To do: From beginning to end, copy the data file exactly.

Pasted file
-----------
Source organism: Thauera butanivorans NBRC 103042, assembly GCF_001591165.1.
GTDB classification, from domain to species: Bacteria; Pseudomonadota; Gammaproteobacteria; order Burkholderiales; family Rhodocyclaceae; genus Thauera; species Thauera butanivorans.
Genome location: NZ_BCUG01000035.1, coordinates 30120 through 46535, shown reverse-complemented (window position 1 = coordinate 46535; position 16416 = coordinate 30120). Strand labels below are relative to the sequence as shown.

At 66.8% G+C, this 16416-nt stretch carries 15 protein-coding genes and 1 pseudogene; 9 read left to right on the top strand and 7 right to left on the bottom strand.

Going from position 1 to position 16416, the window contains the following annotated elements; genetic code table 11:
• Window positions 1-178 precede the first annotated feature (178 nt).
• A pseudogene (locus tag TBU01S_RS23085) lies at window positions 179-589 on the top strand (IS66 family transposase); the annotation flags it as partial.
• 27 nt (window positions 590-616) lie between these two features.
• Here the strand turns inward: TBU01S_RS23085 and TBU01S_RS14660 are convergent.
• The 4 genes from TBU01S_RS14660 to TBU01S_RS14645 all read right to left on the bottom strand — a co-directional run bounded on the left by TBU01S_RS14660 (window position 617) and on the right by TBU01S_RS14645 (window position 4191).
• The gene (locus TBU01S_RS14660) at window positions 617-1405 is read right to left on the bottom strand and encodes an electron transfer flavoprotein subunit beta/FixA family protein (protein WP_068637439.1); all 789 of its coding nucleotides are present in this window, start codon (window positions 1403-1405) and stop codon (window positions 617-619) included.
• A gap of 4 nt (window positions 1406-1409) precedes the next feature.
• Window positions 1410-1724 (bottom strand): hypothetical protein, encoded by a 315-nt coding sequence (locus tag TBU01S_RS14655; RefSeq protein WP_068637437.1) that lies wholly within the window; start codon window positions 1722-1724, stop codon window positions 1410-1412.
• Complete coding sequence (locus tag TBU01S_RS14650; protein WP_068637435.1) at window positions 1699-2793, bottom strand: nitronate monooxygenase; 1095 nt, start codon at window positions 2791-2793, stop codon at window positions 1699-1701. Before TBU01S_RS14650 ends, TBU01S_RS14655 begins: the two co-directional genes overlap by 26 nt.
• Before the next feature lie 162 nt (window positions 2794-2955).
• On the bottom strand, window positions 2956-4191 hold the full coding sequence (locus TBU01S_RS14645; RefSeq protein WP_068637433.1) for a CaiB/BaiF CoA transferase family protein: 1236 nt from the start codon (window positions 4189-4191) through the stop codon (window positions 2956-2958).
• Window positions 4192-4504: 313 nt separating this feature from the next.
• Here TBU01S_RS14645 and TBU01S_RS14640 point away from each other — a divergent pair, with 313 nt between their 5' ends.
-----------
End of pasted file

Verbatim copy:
Source organism: Thauera butanivorans NBRC 103042, assembly GCF_001591165.1.
GTDB classification, from domain to species: Bacteria; Pseudomonadota; Gammaproteobacteria; order Burkholderiales; family Rhodocyclaceae; genus Thauera; species Thauera butanivorans.
Genome location: NZ_BCUG01000035.1, coordinates 30120 through 46535, shown reverse-complemented (window position 1 = coordinate 46535; position 16416 = coordinate 30120). Strand labels below are relative to the sequence as shown.

At 66.8% G+C, this 16416-nt stretch carries 15 protein-coding genes and 1 pseudogene; 9 read left to right on the top strand and 7 right to left on the bottom strand.

Going from position 1 to position 16416, the window contains the following annotated elements; genetic code table 11:
• Window positions 1-178 precede the first annotated feature (178 nt).
• A pseudogene (locus tag TBU01S_RS23085) lies at window positions 179-589 on the top strand (IS66 family transposase); the annotation flags it as partial.
• 27 nt (window positions 590-616) lie between these two features.
• Here the strand turns inward: TBU01S_RS23085 and TBU01S_RS14660 are convergent.
• The 4 genes from TBU01S_RS14660 to TBU01S_RS14645 all read right to left on the bottom strand — a co-directional run bounded on the left by TBU01S_RS14660 (window position 617) and on the right by TBU01S_RS14645 (window position 4191).
• The gene (locus TBU01S_RS14660) at window positions 617-1405 is read right to left on the bottom strand and encodes an electron transfer flavoprotein subunit beta/FixA family protein (protein WP_068637439.1); all 789 of its coding nucleotides are present in this window, start codon (window positions 1403-1405) and stop codon (window positions 617-619) included.
• A gap of 4 nt (window positions 1406-1409) precedes the next feature.
• Window positions 1410-1724 (bottom strand): hypothetical protein, encoded by a 315-nt coding sequence (locus tag TBU01S_RS14655; RefSeq protein WP_068637437.1) that lies wholly within the window; start codon window positions 1722-1724, stop codon window positions 1410-1412.
• Complete coding sequence (locus tag TBU01S_RS14650; protein WP_068637435.1) at window positions 1699-2793, bottom strand: nitronate monooxygenase; 1095 nt, start codon at window positions 2791-2793, stop codon at window positions 1699-1701. Before TBU01S_RS14650 ends, TBU01S_RS14655 begins: the two co-directional genes overlap by 26 nt.
• Before the next feature lie 162 nt (window positions 2794-2955).
• On the bottom strand, window positions 2956-4191 hold the full coding sequence (locus TBU01S_RS14645; RefSeq protein WP_068637433.1) for a CaiB/BaiF CoA transferase family protein: 1236 nt from the start codon (window positions 4189-4191) through the stop codon (window positions 2956-2958).
• Window positions 4192-4504: 313 nt separating this feature from the next.
• Here TBU01S_RS14645 and TBU01S_RS14640 point away from each other — a divergent pair, with 313 nt between their 5' ends.